Last week the City and consultant team published a new pass at a greenhouse gas inventory.
|Summary on a consumption-based GHG|
It's still the cars
Nearly two years ago, the City published a "sector-based" analysis, and this is a "consumption-based" analysis.
The City's release is hard to parse.
While it is a fine thing to keep iterating and improving our understanding of emissions as technical matters, the big picture with this new analysis is essentially unchanged. On this new analysis transportation is still the biggest source of emissions. If we thought that a different analysis was going to give us a pass on driving, we were wrong.
It's not clear why this new analysis was necessary at this point in the process. Differing analyses might help us make decisions on the margins, or prioritize details. But different analyses aren't going to change anything in the big picture and larger strategy.
In that light, this new analysis reads a little like a temporizing move, an evasion, muddying the waters, or a lateral move. It's not a move forward. It doesn't seem like anything that helps us get closer to the heart of things. Worst case, it could signal a shift from thinking about changing systems, system incentives, and price signals to a framework of "individual choice."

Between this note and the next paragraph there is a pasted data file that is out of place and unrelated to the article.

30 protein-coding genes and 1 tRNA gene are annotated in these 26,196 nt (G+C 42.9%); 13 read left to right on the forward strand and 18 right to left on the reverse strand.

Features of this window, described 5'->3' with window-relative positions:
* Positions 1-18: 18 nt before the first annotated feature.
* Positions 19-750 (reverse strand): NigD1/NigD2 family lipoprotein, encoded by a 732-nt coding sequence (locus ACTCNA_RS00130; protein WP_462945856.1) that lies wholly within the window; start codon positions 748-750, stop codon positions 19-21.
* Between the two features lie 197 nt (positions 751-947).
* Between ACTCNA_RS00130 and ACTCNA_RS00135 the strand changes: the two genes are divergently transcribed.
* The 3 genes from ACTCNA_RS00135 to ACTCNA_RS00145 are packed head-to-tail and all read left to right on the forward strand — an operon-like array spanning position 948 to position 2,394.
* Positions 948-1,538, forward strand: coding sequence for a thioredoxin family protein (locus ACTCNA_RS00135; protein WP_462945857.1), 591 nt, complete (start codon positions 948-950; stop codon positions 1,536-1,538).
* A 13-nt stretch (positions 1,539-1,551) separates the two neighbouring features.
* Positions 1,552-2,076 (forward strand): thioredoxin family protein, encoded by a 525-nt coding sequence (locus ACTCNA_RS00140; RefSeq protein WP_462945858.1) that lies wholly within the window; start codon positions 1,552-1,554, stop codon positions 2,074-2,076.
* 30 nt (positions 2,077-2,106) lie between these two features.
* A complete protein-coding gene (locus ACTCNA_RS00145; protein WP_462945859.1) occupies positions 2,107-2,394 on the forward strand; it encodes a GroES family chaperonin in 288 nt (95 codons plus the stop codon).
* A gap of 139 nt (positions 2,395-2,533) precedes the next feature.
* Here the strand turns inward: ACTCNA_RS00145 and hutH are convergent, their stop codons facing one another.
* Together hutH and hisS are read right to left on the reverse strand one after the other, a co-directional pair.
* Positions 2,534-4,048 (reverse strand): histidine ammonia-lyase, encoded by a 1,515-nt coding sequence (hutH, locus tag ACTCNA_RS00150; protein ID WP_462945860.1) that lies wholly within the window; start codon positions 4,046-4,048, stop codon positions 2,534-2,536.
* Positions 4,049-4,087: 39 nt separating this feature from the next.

But we already ask people to make the individual choice to take the bus, bike, or walk. And as long as we provide copious free parking and free road access and mandatory lawn and driveway zoning, the structured incentives for driving vastly exceed the incentives for busing, biking, or walking. The quantity of our garbage is another example where we ask people to reduce and we have limited success. It's going to take deeper change than just asking people to make better consumption choices.
The timing of the new analysis, and reasons for it, just seem a little odd. At the moment, then, this is a footnote, a minor technical thing. Maybe there will be more to say as its place in the total process becomes clearer.
Here's the "individual choice" frame made explicit in the inventory document. BP made the "carbon footprint" popular in a 2005 campaign, and there are reasons to be skeptical of it.
|Not about City policy, but about personal choice|
And here's the individual choice frame use by an autoist interest group in a context that implies it will work to their benefit.
|The individual choice frame|
is understood to benefit autoism